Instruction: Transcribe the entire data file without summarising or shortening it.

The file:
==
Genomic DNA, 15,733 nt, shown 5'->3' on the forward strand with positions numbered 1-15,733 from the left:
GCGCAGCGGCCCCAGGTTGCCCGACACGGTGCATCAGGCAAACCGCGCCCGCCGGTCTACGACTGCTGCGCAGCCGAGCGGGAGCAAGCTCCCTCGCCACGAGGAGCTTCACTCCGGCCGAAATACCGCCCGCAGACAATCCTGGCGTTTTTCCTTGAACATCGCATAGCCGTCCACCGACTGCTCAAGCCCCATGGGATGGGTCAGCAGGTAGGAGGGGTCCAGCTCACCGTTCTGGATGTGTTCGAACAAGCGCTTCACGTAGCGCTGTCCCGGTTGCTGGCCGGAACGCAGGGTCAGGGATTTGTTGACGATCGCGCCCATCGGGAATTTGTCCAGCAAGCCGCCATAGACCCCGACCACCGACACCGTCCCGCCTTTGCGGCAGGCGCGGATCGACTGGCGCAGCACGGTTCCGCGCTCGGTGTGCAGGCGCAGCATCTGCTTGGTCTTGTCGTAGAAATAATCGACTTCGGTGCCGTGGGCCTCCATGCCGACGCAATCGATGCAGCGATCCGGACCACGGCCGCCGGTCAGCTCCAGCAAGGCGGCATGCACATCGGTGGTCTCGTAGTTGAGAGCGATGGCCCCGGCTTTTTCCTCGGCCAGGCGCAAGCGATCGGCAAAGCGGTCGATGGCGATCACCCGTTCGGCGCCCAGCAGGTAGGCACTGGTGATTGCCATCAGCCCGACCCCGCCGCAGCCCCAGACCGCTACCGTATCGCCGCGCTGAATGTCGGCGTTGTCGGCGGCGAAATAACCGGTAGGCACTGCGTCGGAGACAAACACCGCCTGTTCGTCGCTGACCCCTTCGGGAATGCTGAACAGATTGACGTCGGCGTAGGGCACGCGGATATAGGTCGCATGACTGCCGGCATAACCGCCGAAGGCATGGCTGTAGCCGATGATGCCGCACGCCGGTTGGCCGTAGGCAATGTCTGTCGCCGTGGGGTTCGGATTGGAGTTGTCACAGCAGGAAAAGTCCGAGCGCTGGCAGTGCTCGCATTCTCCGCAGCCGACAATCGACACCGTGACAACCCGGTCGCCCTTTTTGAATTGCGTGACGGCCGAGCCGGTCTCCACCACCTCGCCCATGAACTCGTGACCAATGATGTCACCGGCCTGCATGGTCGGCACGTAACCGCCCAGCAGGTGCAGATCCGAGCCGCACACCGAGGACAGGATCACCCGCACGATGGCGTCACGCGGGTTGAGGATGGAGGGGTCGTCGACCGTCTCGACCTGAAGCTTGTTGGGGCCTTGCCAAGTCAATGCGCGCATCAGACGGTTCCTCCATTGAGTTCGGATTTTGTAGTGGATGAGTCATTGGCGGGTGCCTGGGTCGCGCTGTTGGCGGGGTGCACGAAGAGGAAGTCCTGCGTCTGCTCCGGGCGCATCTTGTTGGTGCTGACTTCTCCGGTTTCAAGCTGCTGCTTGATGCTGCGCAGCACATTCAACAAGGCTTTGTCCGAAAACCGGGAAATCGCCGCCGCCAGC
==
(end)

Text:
Genomic DNA, 15,733 nt, shown 5'->3' on the forward strand with positions numbered 1-15,733 from the left:
GCGCAGCGGCCCCAGGTTGCCCGACACGGTGCATCAGGCAAACCGCGCCCGCCGGTCTACGACTGCTGCGCAGCCGAGCGGGAGCAAGCTCCCTCGCCACGAGGAGCTTCACTCCGGCCGAAATACCGCCCGCAGACAATCCTGGCGTTTTTCCTTGAACATCGCATAGCCGTCCACCGACTGCTCAAGCCCCATGGGATGGGTCAGCAGGTAGGAGGGGTCCAGCTCACCGTTCTGGATGTGTTCGAACAAGCGCTTCACGTAGCGCTGTCCCGGTTGCTGGCCGGAACGCAGGGTCAGGGATTTGTTGACGATCGCGCCCATCGGGAATTTGTCCAGCAAGCCGCCATAGACCCCGACCACCGACACCGTCCCGCCTTTGCGGCAGGCGCGGATCGACTGGCGCAGCACGGTTCCGCGCTCGGTGTGCAGGCGCAGCATCTGCTTGGTCTTGTCGTAGAAATAATCGACTTCGGTGCCGTGGGCCTCCATGCCGACGCAATCGATGCAGCGATCCGGACCACGGCCGCCGGTCAGCTCCAGCAAGGCGGCATGCACATCGGTGGTCTCGTAGTTGAGAGCGATGGCCCCGGCTTTTTCCTCGGCCAGGCGCAAGCGATCGGCAAAGCGGTCGATGGCGATCACCCGTTCGGCGCCCAGCAGGTAGGCACTGGTGATTGCCATCAGCCCGACCCCGCCGCAGCCCCAGACCGCTACCGTATCGCCGCGCTGAATGTCGGCGTTGTCGGCGGCGAAATAACCGGTAGGCACTGCGTCGGAGACAAACACCGCCTGTTCGTCGCTGACCCCTTCGGGAATGCTGAACAGATTGACGTCGGCGTAGGGCACGCGGATATAGGTCGCATGACTGCCGGCATAACCGCCGAAGGCATGGCTGTAGCCGATGATGCCGCACGCCGGTTGGCCGTAGGCAATGTCTGTCGCCGTGGGGTTCGGATTGGAGTTGTCACAGCAGGAAAAGTCCGAGCGCTGGCAGTGCTCGCATTCTCCGCAGCCGACAATCGACACCGTGACAACCCGGTCGCCCTTTTTGAATTGCGTGACGGCCGAGCCGGTCTCCACCACCTCGCCCATGAACTCGTGACCAATGATGTCACCGGCCTGCATGGTCGGCACGTAACCGCCCAGCAGGTGCAGATCCGAGCCGCACACCGAGGACAGGATCACCCGCACGATGGCGTCACGCGGGTTGAGGATGGAGGGGTCGTCGACCGTCTCGACCTGAAGCTTGTTGGGGCCTTGCCAAGTCAATGCGCGCATCAGACGGTTCCTCCATTGAGTTCGGATTTTGTAGTGGATGAGTCATTGGCGGGTGCCTGGGTCGCGCTGTTGGCGGGGTGCACGAAGAGGAAGTCCTGCGTCTGCTCCGGGCGCATCTTGTTGGTGCTGACTTCTCCGGTTTCAAGCTGCTGCTTGATGCTGCGCAGCACATTCAACAAGGCTTTGTCCGAAAACCGGGAAATCGCCGCCGCCAGC